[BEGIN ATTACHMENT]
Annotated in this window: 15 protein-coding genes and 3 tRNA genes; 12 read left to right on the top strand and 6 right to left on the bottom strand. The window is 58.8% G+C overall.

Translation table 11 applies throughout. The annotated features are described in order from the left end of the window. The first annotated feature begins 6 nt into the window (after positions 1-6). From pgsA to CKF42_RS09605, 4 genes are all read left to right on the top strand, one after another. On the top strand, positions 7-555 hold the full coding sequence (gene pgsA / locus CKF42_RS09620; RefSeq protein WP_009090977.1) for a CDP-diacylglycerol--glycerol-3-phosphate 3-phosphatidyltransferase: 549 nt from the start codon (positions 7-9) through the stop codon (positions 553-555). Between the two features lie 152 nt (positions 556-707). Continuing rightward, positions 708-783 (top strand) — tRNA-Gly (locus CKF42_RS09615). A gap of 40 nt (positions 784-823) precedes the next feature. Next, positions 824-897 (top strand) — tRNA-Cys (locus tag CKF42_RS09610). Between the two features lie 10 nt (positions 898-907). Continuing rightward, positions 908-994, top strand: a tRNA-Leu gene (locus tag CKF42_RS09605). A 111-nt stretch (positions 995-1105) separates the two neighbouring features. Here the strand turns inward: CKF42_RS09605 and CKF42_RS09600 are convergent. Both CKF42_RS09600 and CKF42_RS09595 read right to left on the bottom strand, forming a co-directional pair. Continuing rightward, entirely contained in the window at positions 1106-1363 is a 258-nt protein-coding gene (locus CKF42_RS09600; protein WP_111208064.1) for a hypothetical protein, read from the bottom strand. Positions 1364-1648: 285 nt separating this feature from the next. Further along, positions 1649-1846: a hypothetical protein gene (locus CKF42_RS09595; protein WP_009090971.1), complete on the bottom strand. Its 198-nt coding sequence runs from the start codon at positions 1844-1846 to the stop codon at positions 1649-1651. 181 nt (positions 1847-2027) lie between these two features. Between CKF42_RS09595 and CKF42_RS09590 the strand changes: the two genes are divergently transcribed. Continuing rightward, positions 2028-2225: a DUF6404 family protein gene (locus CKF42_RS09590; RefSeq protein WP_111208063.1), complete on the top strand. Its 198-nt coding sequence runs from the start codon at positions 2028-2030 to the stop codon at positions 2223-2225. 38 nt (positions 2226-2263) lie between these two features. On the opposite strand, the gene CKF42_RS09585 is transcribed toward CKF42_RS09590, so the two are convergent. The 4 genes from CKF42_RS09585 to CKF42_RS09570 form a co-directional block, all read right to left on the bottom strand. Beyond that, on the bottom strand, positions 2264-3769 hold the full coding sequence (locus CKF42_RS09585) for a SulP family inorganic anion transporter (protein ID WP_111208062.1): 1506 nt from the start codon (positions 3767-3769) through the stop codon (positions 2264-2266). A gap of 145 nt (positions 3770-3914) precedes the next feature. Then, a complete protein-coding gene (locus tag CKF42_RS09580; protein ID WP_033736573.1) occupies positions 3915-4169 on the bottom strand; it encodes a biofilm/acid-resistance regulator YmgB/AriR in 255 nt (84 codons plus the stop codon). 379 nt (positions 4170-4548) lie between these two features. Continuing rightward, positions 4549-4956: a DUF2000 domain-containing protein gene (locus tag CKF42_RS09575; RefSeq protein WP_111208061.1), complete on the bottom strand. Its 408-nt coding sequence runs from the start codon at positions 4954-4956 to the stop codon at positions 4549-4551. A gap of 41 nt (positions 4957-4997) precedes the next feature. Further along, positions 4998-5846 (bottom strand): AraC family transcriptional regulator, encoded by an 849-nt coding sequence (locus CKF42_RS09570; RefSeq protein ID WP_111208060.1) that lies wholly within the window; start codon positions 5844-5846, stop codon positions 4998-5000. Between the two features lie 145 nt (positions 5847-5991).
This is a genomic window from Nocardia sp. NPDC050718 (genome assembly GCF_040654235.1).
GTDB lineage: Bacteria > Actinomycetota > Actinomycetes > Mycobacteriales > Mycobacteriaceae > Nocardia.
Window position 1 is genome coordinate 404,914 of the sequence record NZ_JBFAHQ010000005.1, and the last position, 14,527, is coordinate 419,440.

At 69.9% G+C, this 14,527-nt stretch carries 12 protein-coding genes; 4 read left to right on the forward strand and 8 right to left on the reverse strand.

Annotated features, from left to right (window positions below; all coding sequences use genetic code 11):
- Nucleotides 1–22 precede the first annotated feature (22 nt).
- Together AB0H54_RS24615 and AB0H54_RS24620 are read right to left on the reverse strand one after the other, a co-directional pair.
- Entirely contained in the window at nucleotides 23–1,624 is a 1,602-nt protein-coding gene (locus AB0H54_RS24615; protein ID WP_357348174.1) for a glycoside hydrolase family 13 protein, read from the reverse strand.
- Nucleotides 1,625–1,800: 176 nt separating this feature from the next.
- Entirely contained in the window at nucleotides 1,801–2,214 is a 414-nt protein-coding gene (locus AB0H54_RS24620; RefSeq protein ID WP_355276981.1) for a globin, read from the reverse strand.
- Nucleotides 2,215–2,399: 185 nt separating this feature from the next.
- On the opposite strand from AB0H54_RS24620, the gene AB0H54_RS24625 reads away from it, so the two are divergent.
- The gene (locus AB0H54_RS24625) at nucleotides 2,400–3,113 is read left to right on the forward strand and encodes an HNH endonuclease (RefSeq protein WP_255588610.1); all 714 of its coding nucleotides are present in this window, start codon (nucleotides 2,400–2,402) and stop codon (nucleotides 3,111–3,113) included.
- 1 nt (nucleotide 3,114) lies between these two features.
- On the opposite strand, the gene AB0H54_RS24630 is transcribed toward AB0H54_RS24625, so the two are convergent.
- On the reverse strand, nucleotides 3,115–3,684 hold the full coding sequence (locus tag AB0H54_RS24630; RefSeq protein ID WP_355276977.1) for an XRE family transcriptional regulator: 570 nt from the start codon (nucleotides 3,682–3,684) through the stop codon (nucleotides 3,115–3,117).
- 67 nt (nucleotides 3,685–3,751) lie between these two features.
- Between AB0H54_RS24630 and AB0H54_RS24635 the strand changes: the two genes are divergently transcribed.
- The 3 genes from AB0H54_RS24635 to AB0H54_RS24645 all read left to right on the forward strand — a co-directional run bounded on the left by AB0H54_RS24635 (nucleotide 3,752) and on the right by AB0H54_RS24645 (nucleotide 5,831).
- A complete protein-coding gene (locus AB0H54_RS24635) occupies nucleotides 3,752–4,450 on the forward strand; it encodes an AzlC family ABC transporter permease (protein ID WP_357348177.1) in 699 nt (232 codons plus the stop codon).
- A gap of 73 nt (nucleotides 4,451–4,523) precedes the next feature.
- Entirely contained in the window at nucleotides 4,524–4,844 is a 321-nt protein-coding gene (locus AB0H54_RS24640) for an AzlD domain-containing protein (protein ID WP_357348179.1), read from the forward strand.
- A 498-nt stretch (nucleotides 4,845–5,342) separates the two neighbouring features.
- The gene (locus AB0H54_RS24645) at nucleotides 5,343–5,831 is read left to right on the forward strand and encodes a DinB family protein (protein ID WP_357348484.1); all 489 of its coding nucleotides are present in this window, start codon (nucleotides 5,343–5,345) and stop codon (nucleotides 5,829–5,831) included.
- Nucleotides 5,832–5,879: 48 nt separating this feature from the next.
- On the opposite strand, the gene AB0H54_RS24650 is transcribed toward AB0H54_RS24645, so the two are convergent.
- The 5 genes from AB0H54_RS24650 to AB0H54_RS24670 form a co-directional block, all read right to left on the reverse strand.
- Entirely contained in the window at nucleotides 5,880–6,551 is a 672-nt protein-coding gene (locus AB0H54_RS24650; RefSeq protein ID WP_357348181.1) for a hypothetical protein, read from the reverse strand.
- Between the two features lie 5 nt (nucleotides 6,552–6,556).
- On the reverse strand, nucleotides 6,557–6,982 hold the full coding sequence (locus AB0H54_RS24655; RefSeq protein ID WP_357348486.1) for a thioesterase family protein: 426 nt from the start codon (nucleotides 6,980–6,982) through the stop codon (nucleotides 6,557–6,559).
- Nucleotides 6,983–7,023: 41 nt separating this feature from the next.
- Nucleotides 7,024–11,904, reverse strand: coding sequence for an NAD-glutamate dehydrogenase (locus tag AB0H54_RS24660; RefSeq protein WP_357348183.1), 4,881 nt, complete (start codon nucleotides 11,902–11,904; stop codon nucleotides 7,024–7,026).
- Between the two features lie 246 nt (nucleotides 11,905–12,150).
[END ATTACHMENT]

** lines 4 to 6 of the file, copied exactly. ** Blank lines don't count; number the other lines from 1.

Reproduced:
GTDB lineage: Bacteria > Actinomycetota > Actinomycetes > Mycobacteriales > Mycobacteriaceae > Nocardia.
Window position 1 is genome coordinate 404,914 of the sequence record NZ_JBFAHQ010000005.1, and the last position, 14,527, is coordinate 419,440.

At 69.9% G+C, this 14,527-nt stretch carries 12 protein-coding genes; 4 read left to right on the forward strand and 8 right to left on the reverse strand.